Boat Construction At a Durham, New Hampshire Home Upsets Some Neighbors Who Think It's Too Noisy and Ugly; Unusual Procedures Make Boat Builders Believe They Are Being Singled Out (Nov. 26, 1999). The Union Leader reports that a man who is building a boat on a friend's property has infuriated some residents of Durham, New Hampshire -- including a town council member who happens to live next to the property -- who say the project is a noisy, smelly eyesore. The council is trying to prove that the boat building is not a permissible use, even though boats have been built in the neighborhood for decades. The town zoning administrator ruled twice that the use was permissible, but a rehearing was called: the only time one of his decisions had been questioned in that way.

Hearings Over Airport Noise Rules In Palmerston North, New Zealand Result In New Guidelines for Airport Operation and Development Nearby (Nov. 23, 1999). The Evening Standard reports that after a series of hearings regarding airport noise in Palmerston North, New Zealand, new guidelines have been established for noise abatement. Ground engine-testing rules, land uses, and noise limits were set.

Archdale, North Carolina Resident Campaigned For Business Rezoning of His Property Weeks After He Fought Expansion of an Industrial Operation Near Another Property He Owns (Nov. 20, 1999). The News and Record reports that a resident who fought against the expansion of an adhesive company in an industrial zone near his home several weeks ago also wanted to rezone another of his properties for business. The resident said an industrial zone will usually lower property values, while a property values near a business zone will usually rise. A 400-foot buffer was built to ease noise and pollution from the adhesive company's proposed expansion due to the resident's campaigning, only a few small portions of his property were approved for commercial zoning.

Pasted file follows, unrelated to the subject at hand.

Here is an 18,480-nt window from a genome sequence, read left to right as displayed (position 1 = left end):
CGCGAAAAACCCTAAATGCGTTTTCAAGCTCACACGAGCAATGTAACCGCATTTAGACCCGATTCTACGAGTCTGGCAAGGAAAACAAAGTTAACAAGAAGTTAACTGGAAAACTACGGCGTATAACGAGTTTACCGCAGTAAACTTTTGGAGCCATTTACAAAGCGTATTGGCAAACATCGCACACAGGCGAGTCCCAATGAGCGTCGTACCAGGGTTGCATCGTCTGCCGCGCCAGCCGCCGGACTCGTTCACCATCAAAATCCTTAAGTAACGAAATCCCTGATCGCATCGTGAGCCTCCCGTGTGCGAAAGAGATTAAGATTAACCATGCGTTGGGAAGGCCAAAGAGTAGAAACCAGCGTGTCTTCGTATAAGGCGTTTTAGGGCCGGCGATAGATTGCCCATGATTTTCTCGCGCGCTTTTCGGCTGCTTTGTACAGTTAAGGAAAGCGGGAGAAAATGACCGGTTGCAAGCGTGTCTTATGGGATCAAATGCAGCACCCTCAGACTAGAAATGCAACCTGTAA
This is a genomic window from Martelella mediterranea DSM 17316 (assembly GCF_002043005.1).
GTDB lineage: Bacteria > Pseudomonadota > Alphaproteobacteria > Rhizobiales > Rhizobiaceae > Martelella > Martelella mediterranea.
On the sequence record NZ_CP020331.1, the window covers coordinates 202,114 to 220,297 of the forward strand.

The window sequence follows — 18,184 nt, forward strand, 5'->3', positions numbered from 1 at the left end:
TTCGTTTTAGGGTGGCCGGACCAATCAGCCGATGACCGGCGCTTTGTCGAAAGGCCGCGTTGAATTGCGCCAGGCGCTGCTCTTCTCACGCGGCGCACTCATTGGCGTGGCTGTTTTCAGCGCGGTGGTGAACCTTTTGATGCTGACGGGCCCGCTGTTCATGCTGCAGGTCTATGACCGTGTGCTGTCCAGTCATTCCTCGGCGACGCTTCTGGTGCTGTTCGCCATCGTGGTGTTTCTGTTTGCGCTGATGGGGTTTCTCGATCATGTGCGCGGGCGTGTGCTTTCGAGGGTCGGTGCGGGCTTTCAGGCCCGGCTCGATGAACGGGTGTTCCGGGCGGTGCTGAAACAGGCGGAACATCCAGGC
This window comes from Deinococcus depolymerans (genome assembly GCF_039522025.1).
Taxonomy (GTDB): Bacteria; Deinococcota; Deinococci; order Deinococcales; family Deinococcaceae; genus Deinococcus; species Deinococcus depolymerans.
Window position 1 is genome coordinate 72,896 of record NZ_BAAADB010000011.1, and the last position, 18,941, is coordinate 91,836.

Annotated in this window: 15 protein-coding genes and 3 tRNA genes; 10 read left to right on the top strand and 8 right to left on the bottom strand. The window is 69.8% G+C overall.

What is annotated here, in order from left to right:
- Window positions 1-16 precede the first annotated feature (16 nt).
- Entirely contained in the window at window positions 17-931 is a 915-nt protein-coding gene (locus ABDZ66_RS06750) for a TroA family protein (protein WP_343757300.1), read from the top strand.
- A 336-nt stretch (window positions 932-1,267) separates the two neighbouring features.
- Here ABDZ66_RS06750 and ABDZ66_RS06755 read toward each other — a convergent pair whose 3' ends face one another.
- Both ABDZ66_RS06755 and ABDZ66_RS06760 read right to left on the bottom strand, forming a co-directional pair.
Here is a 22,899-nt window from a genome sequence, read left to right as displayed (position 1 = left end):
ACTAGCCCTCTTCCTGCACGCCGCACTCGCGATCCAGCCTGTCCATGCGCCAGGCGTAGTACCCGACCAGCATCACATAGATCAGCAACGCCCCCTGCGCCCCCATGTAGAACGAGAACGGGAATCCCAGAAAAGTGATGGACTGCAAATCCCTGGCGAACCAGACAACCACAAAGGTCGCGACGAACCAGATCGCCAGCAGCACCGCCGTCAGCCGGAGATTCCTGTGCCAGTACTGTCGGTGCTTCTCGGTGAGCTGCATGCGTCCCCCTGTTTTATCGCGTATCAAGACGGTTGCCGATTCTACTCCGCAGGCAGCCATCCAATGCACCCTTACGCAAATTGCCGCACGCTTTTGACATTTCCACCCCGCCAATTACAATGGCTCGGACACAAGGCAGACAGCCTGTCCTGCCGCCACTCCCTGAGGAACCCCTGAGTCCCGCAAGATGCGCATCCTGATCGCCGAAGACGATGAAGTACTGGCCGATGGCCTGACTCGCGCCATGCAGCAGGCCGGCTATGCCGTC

Editorial Praises County for Freezing Development Around Airports Until Noise Study is Completed (Nov. 17, 1999). The Denver Post prints an editorial that praises Arapahoe County, Colorado Commissioners for placing a moratorium on development near airports until a two-year, $400,000 noise study is completed.

Urabandale Bars Near Residences Can No Longer Host Live Bands, Says Recently Enforced Zoning Law (Nov. 16, 1999). The Des Moines Register reports that at least three bars near residences in Urbandale, Iowa have lost their ability to legally host live entertainment after residents complained. Bars in "commercial neighborhood" zoning can't have live entertainment.